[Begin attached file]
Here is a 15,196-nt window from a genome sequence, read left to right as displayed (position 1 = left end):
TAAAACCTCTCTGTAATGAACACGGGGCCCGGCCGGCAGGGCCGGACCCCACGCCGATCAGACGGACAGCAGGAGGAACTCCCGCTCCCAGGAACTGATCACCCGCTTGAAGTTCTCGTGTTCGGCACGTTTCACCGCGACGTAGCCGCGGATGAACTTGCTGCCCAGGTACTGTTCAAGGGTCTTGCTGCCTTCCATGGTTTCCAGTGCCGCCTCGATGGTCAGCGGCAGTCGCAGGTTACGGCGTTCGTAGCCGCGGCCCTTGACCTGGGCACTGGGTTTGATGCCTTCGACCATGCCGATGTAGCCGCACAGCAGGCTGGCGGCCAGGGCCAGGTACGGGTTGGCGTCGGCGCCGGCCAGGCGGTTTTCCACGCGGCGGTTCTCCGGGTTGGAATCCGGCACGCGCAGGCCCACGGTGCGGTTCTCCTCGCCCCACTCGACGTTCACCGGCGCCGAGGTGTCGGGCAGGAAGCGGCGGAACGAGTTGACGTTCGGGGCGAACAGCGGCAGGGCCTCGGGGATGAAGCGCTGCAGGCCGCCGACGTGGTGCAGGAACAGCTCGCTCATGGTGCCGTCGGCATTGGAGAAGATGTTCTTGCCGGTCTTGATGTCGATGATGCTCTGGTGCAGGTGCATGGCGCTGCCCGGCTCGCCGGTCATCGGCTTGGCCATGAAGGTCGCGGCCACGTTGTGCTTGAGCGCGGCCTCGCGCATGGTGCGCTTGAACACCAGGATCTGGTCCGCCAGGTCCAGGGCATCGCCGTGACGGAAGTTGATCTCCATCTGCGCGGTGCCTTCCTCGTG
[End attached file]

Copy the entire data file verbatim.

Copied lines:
Here is a 15,196-nt window from a genome sequence, read left to right as displayed (position 1 = left end):
TAAAACCTCTCTGTAATGAACACGGGGCCCGGCCGGCAGGGCCGGACCCCACGCCGATCAGACGGACAGCAGGAGGAACTCCCGCTCCCAGGAACTGATCACCCGCTTGAAGTTCTCGTGTTCGGCACGTTTCACCGCGACGTAGCCGCGGATGAACTTGCTGCCCAGGTACTGTTCAAGGGTCTTGCTGCCTTCCATGGTTTCCAGTGCCGCCTCGATGGTCAGCGGCAGTCGCAGGTTACGGCGTTCGTAGCCGCGGCCCTTGACCTGGGCACTGGGTTTGATGCCTTCGACCATGCCGATGTAGCCGCACAGCAGGCTGGCGGCCAGGGCCAGGTACGGGTTGGCGTCGGCGCCGGCCAGGCGGTTTTCCACGCGGCGGTTCTCCGGGTTGGAATCCGGCACGCGCAGGCCCACGGTGCGGTTCTCCTCGCCCCACTCGACGTTCACCGGCGCCGAGGTGTCGGGCAGGAAGCGGCGGAACGAGTTGACGTTCGGGGCGAACAGCGGCAGGGCCTCGGGGATGAAGCGCTGCAGGCCGCCGACGTGGTGCAGGAACAGCTCGCTCATGGTGCCGTCGGCATTGGAGAAGATGTTCTTGCCGGTCTTGATGTCGATGATGCTCTGGTGCAGGTGCATGGCGCTGCCCGGCTCGCCGGTCATCGGCTTGGCCATGAAGGTCGCGGCCACGTTGTGCTTGAGCGCGGCCTCGCGCATGGTGCGCTTGAACACCAGGATCTGGTCCGCCAGGTCCAGGGCATCGCCGTGACGGAAGTTGATCTCCATCTGCGCGGTGCCTTCCTCGTG